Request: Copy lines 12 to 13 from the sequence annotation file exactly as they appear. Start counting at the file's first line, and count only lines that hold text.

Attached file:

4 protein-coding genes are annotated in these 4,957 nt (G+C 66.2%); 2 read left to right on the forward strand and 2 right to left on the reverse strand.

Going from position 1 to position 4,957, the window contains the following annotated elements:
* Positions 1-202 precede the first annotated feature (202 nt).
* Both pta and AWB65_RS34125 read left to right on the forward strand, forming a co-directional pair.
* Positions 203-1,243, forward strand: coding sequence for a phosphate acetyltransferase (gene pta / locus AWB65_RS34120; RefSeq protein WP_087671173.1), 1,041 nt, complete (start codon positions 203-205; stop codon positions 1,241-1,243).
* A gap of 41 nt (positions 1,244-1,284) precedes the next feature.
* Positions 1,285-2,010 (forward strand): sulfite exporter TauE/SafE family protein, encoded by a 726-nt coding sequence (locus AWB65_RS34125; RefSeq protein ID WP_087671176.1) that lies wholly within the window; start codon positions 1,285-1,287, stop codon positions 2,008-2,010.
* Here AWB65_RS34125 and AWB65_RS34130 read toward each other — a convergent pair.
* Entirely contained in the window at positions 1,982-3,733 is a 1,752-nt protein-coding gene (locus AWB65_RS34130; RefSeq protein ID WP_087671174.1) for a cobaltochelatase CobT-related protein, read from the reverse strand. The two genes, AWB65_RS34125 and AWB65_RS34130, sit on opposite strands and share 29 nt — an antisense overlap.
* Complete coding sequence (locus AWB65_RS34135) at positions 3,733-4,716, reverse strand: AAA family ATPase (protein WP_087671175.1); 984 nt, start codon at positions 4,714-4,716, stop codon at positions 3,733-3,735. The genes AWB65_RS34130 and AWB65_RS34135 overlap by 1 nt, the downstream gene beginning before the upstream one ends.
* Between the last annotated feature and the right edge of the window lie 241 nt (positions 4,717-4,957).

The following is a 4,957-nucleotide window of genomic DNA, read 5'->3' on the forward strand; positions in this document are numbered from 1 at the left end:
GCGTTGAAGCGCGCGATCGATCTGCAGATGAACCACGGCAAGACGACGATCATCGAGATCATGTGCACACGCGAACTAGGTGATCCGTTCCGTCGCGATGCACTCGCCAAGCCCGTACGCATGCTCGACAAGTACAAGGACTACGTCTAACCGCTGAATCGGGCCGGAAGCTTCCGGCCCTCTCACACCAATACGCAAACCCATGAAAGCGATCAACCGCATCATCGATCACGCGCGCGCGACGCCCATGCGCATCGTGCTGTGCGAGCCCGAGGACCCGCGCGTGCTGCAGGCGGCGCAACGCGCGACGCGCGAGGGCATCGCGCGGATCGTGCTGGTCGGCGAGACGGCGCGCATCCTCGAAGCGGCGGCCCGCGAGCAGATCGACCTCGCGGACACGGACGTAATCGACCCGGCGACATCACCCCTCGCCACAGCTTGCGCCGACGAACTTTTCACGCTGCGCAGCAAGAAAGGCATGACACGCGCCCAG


The following is a 4,957-nucleotide window of genomic DNA, read 5'->3' on the forward strand; positions in this document are numbered from 1 at the left end:
GCGTTGAAGCGCGCGATCGATCTGCAGATGAACCACGGCAAGACGACGATCATCGAGATCATGTGCACACGCGAACTAGGTGATCCGTTCCGTCGCGATGCACTCGCCAAGCCCGTACGCATGCTCGACAAGTACAAGGACTACGTCTAACCGCTGAATCGGGCCGGAAGCTTCCGGCCCTCTCACACCAATACGCAAACCCATGAAAGCGATCAACCGCATCATCGATCACGCGCGCGCGACGCCCATGCGCATCGTGCTGTGCGAGCCCGAGGACCCGCGCGTGCTGCAGGCGGCGCAACGCGCGACGCGCGAGGGCATCGCGCGGATCGTGCTGGTCGGCGAGACGGCGCGCATCCTCGAAGCGGCGGCCCGCGAGCAGATCGACCTCGCGGACACGGACGTAATCGACCCGGCGACATCACCCCTCGCCACAGCTTGCGCCGACGAACTTTTCACGCTGCGCAGCAAGAAAGGCATGACACGCGCCCAG